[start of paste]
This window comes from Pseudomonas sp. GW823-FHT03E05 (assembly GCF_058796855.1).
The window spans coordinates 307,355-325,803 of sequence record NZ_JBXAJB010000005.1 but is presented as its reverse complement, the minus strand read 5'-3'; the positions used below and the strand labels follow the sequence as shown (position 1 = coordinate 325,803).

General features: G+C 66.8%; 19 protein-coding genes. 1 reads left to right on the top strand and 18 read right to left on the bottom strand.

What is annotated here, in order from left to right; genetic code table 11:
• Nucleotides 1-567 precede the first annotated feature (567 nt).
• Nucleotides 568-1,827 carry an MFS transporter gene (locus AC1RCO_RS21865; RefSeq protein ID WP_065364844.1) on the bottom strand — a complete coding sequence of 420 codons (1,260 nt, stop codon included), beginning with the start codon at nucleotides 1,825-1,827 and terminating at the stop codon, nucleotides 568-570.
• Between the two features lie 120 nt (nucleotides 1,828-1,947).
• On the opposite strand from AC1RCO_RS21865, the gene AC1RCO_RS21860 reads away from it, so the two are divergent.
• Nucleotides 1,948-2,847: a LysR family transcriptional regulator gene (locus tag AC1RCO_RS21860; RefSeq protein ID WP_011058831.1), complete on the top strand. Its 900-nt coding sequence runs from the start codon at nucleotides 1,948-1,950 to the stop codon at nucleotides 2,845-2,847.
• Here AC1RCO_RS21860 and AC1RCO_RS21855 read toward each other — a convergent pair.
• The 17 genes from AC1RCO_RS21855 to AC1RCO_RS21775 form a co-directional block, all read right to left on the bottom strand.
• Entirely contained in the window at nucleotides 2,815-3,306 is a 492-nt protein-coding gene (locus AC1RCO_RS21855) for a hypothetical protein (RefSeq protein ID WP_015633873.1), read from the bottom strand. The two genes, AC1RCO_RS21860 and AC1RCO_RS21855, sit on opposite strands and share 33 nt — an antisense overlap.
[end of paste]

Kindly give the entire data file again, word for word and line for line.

This window comes from Pseudomonas sp. GW823-FHT03E05 (assembly GCF_058796855.1).
The window spans coordinates 307,355-325,803 of sequence record NZ_JBXAJB010000005.1 but is presented as its reverse complement, the minus strand read 5'-3'; the positions used below and the strand labels follow the sequence as shown (position 1 = coordinate 325,803).

General features: G+C 66.8%; 19 protein-coding genes. 1 reads left to right on the top strand and 18 read right to left on the bottom strand.

What is annotated here, in order from left to right; genetic code table 11:
• Nucleotides 1-567 precede the first annotated feature (567 nt).
• Nucleotides 568-1,827 carry an MFS transporter gene (locus AC1RCO_RS21865; RefSeq protein ID WP_065364844.1) on the bottom strand — a complete coding sequence of 420 codons (1,260 nt, stop codon included), beginning with the start codon at nucleotides 1,825-1,827 and terminating at the stop codon, nucleotides 568-570.
• Between the two features lie 120 nt (nucleotides 1,828-1,947).
• On the opposite strand from AC1RCO_RS21865, the gene AC1RCO_RS21860 reads away from it, so the two are divergent.
• Nucleotides 1,948-2,847: a LysR family transcriptional regulator gene (locus tag AC1RCO_RS21860; RefSeq protein ID WP_011058831.1), complete on the top strand. Its 900-nt coding sequence runs from the start codon at nucleotides 1,948-1,950 to the stop codon at nucleotides 2,845-2,847.
• Here AC1RCO_RS21860 and AC1RCO_RS21855 read toward each other — a convergent pair.
• The 17 genes from AC1RCO_RS21855 to AC1RCO_RS21775 form a co-directional block, all read right to left on the bottom strand.
• Entirely contained in the window at nucleotides 2,815-3,306 is a 492-nt protein-coding gene (locus AC1RCO_RS21855) for a hypothetical protein (RefSeq protein ID WP_015633873.1), read from the bottom strand. The two genes, AC1RCO_RS21860 and AC1RCO_RS21855, sit on opposite strands and share 33 nt — an antisense overlap.